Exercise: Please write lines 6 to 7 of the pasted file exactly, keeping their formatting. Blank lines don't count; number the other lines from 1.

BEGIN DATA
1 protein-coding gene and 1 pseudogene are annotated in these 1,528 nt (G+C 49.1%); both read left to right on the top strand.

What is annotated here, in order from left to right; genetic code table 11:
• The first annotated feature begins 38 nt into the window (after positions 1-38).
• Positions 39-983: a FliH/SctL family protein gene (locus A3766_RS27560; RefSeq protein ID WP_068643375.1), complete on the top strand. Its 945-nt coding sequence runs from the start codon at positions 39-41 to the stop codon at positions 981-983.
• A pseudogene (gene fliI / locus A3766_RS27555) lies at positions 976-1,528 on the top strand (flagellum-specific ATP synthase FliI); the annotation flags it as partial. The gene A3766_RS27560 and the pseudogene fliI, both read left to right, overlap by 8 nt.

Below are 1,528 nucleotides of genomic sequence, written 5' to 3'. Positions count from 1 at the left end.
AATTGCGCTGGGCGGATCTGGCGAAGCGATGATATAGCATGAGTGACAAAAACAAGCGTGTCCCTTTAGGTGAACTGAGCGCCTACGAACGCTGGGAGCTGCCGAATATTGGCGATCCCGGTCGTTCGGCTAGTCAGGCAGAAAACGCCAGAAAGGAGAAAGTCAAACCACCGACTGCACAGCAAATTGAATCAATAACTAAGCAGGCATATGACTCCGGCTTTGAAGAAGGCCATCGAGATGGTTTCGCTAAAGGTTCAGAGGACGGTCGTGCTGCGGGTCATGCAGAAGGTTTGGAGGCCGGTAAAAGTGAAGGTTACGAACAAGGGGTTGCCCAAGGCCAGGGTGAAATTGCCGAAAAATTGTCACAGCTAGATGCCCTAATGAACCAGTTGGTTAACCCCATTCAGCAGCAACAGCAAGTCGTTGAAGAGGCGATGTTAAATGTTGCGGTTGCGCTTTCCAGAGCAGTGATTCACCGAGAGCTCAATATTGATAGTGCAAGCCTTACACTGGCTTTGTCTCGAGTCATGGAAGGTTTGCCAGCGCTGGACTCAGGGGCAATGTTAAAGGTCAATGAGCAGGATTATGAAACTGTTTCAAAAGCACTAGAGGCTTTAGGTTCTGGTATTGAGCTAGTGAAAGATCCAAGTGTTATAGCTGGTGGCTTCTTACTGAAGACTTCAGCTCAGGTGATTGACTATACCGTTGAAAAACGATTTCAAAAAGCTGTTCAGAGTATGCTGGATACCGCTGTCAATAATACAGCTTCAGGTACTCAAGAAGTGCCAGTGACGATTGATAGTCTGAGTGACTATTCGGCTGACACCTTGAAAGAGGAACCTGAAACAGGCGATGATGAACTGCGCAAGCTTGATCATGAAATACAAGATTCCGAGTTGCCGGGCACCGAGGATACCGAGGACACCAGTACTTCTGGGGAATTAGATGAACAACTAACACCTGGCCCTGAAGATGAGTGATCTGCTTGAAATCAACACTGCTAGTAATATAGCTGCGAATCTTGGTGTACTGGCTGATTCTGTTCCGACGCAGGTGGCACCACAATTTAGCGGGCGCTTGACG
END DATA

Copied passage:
Below are 1,528 nucleotides of genomic sequence, written 5' to 3'. Positions count from 1 at the left end.
AATTGCGCTGGGCGGATCTGGCGAAGCGATGATATAGCATGAGTGACAAAAACAAGCGTGTCCCTTTAGGTGAACTGAGCGCCTACGAACGCTGGGAGCTGCCGAATATTGGCGATCCCGGTCGTTCGGCTAGTCAGGCAGAAAACGCCAGAAAGGAGAAAGTCAAACCACCGACTGCACAGCAAATTGAATCAATAACTAAGCAGGCATATGACTCCGGCTTTGAAGAAGGCCATCGAGATGGTTTCGCTAAAGGTTCAGAGGACGGTCGTGCTGCGGGTCATGCAGAAGGTTTGGAGGCCGGTAAAAGTGAAGGTTACGAACAAGGGGTTGCCCAAGGCCAGGGTGAAATTGCCGAAAAATTGTCACAGCTAGATGCCCTAATGAACCAGTTGGTTAACCCCATTCAGCAGCAACAGCAAGTCGTTGAAGAGGCGATGTTAAATGTTGCGGTTGCGCTTTCCAGAGCAGTGATTCACCGAGAGCTCAATATTGATAGTGCAAGCCTTACACTGGCTTTGTCTCGAGTCATGGAAGGTTTGCCAGCGCTGGACTCAGGGGCAATGTTAAAGGTCAATGAGCAGGATTATGAAACTGTTTCAAAAGCACTAGAGGCTTTAGGTTCTGGTATTGAGCTAGTGAAAGATCCAAGTGTTATAGCTGGTGGCTTCTTACTGAAGACTTCAGCTCAGGTGATTGACTATACCGTTGAAAAACGATTTCAAAAAGCTGTTCAGAGTATGCTGGATACCGCTGTCAATAATACAGCTTCAGGTACTCAAGAAGTGCCAGTGACGATTGATAGTCTGAGTGACTATTCGGCTGACACCTTGAAAGAGGAACCTGAAACAGGCGATGATGAACTGCGCAAGCTTGATCATGAAATACAAGATTCCGAGTTGCCGGGCACCGAGGATACCGAGGACACCAGTACTTCTGGGGAATTAGATGAACAACTAACACCTGGCCCTGAAGATGAGTGATCTGCTTGAAATCAACACTGCTAGTAATATAGCTGCGAATCTTGGTGTACTGGCTGATTCTGTTCCGACGCAGGTGGCACCACAATTTAGCGGGCGCTTGACG